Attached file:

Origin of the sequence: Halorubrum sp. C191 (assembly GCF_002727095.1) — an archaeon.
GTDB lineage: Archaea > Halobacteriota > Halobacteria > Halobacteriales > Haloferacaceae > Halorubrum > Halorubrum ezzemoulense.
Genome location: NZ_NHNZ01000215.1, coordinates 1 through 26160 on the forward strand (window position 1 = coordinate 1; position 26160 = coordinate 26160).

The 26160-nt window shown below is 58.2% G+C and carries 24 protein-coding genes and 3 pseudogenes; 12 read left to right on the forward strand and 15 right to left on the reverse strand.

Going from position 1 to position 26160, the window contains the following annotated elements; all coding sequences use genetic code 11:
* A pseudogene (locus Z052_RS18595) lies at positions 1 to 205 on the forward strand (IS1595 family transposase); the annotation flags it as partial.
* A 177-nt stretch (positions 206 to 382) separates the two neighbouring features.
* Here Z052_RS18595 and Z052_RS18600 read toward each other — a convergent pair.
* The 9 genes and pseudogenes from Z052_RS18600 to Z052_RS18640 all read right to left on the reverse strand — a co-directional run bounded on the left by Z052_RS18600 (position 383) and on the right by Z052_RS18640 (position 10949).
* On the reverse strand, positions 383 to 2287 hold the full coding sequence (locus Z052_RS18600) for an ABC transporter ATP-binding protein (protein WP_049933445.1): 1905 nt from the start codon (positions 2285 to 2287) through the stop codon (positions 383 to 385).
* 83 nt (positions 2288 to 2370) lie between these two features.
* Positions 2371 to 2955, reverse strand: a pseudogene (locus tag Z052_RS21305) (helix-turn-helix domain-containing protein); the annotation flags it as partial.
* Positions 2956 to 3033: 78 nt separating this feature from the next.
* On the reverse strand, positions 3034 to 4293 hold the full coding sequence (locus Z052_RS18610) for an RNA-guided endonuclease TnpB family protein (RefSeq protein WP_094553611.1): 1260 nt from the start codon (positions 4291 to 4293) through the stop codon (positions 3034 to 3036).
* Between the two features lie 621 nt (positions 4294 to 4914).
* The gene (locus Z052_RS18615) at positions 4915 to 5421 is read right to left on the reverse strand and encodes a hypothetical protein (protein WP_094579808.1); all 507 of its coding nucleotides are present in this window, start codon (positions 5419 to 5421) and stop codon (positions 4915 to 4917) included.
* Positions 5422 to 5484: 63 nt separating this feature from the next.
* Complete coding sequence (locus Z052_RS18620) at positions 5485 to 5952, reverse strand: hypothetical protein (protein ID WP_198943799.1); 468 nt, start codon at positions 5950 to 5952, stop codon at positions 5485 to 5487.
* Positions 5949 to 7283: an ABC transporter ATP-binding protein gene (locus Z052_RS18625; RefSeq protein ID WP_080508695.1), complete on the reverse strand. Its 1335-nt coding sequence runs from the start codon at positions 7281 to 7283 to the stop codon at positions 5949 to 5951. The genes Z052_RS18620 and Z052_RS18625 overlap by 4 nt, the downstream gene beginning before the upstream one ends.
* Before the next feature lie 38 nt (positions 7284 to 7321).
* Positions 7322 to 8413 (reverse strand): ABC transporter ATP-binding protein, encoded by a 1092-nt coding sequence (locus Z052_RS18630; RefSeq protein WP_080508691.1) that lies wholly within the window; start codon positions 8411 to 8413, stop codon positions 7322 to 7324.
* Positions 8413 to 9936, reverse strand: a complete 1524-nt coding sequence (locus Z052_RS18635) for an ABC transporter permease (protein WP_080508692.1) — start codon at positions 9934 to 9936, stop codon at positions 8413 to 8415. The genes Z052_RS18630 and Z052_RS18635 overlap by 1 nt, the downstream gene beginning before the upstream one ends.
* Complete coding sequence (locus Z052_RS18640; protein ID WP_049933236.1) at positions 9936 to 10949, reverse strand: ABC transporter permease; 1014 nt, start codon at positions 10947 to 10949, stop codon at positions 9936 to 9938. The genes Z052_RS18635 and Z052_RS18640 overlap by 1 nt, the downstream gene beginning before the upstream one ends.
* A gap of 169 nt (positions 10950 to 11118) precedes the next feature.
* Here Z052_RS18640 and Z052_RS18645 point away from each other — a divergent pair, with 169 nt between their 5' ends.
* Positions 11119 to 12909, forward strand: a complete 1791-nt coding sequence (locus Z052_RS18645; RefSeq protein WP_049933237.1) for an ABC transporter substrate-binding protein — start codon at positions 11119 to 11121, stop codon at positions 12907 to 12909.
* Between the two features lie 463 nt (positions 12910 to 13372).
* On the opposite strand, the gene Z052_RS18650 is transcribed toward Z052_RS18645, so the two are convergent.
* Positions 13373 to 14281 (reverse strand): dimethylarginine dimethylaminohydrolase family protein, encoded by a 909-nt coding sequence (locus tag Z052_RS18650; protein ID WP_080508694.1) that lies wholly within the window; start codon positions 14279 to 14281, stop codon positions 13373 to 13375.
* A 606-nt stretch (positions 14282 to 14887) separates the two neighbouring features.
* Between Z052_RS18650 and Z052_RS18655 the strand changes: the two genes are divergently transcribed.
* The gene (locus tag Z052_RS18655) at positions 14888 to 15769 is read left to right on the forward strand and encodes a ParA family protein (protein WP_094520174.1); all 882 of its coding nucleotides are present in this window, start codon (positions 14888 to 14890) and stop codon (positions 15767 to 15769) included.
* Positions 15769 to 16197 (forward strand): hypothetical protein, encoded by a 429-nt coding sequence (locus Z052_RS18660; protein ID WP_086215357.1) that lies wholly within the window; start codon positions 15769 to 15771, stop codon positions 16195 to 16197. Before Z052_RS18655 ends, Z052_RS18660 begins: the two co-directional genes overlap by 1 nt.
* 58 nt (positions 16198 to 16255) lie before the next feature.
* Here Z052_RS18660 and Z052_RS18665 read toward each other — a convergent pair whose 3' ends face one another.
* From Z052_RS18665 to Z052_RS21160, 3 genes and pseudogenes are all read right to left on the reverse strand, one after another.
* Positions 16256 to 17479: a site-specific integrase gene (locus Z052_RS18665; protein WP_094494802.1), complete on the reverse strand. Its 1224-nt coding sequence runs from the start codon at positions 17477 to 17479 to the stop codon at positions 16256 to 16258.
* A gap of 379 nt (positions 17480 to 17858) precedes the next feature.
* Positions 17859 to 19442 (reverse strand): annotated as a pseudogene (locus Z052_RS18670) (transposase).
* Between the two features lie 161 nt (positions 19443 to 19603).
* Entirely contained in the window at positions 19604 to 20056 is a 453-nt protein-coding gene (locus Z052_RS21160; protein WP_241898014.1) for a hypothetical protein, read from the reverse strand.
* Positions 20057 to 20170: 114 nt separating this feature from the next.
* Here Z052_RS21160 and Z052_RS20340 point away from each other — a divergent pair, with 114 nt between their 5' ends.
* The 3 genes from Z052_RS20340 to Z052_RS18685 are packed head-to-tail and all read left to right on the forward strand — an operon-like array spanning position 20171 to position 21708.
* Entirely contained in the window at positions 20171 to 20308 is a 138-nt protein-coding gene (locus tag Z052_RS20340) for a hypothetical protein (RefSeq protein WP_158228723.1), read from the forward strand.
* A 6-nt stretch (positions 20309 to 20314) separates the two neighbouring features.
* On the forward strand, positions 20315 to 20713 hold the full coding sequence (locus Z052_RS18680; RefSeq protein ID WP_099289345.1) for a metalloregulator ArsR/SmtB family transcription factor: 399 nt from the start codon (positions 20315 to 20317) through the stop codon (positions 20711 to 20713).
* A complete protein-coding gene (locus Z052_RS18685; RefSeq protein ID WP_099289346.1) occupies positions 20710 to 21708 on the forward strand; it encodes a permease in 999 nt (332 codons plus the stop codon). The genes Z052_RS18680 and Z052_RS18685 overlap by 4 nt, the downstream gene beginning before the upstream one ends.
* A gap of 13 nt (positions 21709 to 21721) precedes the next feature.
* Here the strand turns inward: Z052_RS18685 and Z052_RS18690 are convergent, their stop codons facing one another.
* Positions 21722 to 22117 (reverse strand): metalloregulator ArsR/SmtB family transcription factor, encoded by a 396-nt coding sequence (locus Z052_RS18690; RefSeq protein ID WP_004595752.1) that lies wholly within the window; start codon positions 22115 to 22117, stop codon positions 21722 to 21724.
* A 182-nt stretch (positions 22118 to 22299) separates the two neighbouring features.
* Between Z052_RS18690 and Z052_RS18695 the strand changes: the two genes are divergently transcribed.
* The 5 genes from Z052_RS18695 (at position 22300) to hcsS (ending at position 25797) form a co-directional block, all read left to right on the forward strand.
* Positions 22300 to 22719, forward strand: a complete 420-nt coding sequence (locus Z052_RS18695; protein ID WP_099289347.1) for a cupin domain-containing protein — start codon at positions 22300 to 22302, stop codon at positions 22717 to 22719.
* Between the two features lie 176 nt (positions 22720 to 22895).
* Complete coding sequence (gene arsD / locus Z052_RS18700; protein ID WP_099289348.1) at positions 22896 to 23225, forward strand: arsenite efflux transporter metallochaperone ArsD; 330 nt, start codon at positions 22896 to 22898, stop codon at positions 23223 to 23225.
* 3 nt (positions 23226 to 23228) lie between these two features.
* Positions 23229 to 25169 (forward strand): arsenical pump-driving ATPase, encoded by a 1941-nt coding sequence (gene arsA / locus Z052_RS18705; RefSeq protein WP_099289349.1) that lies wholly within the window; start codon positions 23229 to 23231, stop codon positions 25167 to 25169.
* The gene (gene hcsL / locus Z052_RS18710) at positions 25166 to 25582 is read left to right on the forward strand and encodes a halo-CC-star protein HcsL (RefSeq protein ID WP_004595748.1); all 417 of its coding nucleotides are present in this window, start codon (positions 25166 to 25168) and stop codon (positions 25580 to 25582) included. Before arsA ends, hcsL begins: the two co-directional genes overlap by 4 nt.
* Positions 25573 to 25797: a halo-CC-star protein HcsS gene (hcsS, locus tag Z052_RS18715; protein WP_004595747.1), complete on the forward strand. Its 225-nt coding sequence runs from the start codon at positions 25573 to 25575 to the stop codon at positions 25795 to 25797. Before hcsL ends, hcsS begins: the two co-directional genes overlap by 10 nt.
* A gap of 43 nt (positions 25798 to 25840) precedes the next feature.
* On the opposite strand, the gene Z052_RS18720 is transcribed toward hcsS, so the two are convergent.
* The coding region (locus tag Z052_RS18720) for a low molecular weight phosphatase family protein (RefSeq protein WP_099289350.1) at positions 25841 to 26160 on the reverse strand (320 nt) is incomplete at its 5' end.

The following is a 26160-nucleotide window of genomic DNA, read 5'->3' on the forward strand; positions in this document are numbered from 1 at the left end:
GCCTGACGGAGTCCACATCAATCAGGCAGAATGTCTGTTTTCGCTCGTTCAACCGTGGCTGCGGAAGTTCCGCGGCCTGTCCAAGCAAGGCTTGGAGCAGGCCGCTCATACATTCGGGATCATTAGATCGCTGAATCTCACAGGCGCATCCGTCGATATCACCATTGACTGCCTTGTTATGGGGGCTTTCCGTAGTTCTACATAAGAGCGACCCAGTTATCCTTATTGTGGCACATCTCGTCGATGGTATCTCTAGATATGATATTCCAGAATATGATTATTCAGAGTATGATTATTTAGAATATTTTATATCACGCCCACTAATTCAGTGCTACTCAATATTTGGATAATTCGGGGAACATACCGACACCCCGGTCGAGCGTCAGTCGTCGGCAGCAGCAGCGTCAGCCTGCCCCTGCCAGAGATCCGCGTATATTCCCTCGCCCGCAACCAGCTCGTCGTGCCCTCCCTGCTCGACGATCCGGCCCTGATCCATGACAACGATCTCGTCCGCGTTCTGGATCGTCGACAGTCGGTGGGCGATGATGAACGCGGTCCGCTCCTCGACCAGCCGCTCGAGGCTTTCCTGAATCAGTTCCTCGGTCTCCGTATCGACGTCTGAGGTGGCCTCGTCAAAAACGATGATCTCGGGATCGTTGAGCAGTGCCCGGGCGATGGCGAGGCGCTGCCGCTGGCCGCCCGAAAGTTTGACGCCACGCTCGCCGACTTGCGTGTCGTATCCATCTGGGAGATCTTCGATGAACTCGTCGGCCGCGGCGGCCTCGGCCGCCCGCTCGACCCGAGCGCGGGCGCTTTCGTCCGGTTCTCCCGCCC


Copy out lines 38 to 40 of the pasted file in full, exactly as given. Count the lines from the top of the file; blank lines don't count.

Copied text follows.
* A gap of 379 nt (positions 17480 to 17858) precedes the next feature.
* Positions 17859 to 19442 (reverse strand): annotated as a pseudogene (locus Z052_RS18670) (transposase).
* Between the two features lie 161 nt (positions 19443 to 19603).